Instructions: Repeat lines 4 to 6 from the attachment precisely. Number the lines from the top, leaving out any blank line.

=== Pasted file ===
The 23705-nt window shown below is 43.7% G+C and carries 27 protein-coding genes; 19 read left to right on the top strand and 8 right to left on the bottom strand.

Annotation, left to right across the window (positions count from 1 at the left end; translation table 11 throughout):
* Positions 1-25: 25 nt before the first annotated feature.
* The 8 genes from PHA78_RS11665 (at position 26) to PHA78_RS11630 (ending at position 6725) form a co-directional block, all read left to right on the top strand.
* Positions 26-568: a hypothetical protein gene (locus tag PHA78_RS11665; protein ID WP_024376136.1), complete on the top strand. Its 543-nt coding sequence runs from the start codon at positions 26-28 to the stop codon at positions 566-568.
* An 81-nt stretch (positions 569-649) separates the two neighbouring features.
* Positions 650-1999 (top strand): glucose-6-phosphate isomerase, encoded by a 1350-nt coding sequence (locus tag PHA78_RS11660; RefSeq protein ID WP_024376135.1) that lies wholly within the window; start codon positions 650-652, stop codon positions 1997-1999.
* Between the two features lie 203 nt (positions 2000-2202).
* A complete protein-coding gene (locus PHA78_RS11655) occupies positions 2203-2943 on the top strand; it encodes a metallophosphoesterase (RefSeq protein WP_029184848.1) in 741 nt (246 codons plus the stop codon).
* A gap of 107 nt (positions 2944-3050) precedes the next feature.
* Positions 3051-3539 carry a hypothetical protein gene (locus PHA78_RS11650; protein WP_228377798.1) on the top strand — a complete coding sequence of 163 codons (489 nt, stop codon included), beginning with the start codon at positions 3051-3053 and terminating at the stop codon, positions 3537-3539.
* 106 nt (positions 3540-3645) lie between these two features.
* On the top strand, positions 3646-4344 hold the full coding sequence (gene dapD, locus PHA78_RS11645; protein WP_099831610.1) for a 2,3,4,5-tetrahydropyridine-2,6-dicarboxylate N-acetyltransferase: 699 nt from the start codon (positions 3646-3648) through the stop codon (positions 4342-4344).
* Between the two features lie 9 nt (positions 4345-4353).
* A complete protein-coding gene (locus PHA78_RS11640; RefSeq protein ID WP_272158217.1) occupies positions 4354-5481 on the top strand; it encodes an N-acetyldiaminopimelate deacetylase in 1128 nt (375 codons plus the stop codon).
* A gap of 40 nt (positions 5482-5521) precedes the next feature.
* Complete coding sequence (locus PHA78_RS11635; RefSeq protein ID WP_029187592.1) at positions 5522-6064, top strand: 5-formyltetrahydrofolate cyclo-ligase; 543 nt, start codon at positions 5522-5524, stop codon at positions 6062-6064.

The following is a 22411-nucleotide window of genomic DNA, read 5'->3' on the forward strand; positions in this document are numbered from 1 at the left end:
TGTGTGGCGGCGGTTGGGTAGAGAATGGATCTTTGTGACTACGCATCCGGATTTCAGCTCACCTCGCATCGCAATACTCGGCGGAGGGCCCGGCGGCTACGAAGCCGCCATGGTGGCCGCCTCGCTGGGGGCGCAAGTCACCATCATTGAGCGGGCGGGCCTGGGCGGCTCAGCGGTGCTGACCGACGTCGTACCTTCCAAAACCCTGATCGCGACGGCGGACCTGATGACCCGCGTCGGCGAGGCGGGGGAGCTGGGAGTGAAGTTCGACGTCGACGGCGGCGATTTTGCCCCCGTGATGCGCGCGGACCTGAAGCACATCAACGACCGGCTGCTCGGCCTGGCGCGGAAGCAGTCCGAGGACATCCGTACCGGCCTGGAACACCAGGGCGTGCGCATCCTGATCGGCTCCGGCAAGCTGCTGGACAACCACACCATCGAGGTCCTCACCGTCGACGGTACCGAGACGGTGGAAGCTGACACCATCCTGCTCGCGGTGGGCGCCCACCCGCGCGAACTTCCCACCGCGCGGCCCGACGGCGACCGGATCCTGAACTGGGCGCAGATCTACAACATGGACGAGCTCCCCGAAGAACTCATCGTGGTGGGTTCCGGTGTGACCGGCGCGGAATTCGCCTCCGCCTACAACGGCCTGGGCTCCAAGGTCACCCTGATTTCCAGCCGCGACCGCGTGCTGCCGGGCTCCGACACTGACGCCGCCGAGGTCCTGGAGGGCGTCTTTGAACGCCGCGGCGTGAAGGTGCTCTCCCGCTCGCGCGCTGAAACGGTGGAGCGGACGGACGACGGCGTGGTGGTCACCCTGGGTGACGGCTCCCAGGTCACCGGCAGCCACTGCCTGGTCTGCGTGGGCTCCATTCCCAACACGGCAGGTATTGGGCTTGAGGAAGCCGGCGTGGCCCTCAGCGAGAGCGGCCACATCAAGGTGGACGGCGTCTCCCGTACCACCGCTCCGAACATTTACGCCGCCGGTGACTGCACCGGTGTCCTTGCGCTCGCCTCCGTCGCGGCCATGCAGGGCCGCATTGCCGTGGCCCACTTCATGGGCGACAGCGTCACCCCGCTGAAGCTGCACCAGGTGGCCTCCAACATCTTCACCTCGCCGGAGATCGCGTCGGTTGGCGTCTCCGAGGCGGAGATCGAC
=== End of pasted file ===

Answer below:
* The 8 genes from PHA78_RS11665 (at position 26) to PHA78_RS11630 (ending at position 6725) form a co-directional block, all read left to right on the top strand.
* Positions 26-568: a hypothetical protein gene (locus tag PHA78_RS11665; protein ID WP_024376136.1), complete on the top strand. Its 543-nt coding sequence runs from the start codon at positions 26-28 to the stop codon at positions 566-568.
* An 81-nt stretch (positions 569-649) separates the two neighbouring features.